I also agree accuracy should be taken into account. It’s all very well to finish fast but I have struck some terrible mistakes on projects I have arbitrated.

What happens when a set of data is ‘rejected’? Does it still ‘count’ as being keyed? If you see were I am coming from……it may be a way of encouraging accuracy.


Yes, even though a set is rejected, it still counts. With no effect on accuacy score.

There’s really no way to tell if your work is being rejected. 🙁

I am just wondering if all these 20,000 – FTM 2011 (for PC or MAC), DNA Kit, or MyCanvas gift certificate
are available to UK contributors

I’m excited about this new challenge! However, I still haven’t gotten my prize from the summer challenge. Have they been sent out?

This is a horrible way to have records put in. It is so frustrating dealing with inaccurate records that people put into this. I have had to clean up ones that have attached to my own family tree that I am skeptical of the accuracy. When there is so much information that is messed up it is discouraging to add to my family tree on ancestry.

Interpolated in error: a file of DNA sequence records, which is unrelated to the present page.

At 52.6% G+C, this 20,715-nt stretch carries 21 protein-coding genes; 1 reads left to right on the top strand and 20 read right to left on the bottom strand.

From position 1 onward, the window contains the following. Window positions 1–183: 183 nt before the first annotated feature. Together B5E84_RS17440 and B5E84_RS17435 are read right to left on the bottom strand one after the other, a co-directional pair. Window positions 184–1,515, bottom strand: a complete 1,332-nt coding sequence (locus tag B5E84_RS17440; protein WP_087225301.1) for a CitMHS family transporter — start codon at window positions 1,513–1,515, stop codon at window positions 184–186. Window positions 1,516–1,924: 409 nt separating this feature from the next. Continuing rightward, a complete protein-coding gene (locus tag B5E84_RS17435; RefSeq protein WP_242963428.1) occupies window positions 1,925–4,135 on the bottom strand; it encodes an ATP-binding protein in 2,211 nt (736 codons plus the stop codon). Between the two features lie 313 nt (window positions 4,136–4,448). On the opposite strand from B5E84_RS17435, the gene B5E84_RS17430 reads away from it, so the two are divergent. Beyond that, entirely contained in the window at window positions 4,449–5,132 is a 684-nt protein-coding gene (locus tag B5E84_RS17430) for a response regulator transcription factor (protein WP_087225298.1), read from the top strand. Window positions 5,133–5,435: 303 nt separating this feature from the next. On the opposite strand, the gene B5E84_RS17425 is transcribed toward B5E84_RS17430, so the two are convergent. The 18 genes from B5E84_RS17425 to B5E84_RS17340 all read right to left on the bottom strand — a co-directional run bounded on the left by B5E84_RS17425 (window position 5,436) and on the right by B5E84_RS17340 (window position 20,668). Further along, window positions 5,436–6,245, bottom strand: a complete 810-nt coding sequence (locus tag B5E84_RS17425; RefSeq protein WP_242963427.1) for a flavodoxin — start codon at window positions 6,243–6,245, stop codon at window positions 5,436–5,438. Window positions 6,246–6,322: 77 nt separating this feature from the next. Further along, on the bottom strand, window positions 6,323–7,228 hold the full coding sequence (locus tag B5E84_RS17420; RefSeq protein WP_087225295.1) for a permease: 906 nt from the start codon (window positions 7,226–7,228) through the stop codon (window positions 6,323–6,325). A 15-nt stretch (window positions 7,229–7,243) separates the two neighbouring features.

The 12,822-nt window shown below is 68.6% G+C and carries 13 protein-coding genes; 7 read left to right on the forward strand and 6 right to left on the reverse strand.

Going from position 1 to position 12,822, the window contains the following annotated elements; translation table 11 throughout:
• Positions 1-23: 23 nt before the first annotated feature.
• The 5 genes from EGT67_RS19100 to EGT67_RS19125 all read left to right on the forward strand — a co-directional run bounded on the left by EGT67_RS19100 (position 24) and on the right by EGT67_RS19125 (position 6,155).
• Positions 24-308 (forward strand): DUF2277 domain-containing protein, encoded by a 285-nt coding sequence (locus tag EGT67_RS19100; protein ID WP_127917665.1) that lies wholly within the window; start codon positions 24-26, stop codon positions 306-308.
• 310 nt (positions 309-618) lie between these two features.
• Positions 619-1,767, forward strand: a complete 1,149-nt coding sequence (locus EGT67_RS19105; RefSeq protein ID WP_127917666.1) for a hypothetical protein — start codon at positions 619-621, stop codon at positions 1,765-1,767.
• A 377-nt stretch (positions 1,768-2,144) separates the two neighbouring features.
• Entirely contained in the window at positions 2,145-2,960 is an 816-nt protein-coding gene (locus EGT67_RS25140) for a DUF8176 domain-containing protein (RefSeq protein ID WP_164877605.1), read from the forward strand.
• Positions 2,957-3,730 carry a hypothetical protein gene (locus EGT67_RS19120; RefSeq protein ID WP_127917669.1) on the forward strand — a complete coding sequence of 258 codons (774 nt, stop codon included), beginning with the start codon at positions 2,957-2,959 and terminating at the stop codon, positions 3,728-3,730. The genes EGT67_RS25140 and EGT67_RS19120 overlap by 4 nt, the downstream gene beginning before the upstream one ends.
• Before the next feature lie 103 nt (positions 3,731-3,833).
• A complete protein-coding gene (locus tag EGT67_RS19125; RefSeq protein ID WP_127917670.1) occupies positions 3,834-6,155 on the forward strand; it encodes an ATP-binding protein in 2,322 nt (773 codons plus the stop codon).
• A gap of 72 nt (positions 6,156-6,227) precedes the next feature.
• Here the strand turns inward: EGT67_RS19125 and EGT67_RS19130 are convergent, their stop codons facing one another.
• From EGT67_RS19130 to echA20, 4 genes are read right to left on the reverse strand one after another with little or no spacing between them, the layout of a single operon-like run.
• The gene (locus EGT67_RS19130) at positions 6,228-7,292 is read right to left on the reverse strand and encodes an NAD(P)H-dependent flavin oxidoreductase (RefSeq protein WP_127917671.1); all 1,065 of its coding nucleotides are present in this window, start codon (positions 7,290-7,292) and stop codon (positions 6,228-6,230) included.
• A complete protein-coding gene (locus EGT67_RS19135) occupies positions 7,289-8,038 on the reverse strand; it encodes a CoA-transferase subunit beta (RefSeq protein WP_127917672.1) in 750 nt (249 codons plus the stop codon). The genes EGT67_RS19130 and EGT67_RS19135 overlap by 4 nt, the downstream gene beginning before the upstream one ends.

My question is: do any of you have PROOF that accuracy is affected during these challenges? Or are people taking more time to key in records they would otherwise not care about keying? It IS possible that people who only half-heartedly key records normally are now putting forth more effort. They aren’t as skilled at looking at the records yet, so they will have errors. HOWEVER, it doesn’t mean they are racing through them; they are just keying more than they normally do. I enjoy keying in the records, but have no personal attachment to any of the files I find easiest to key/read. So sometimes, I can go days or weeks without wanting to key. A challenge gives me a personal incentive to try hard. And because I’m not keying daily, I’ll make mistakes as I learn. But I’m not keying super fast just to get a prize, just more than I normally do in a day.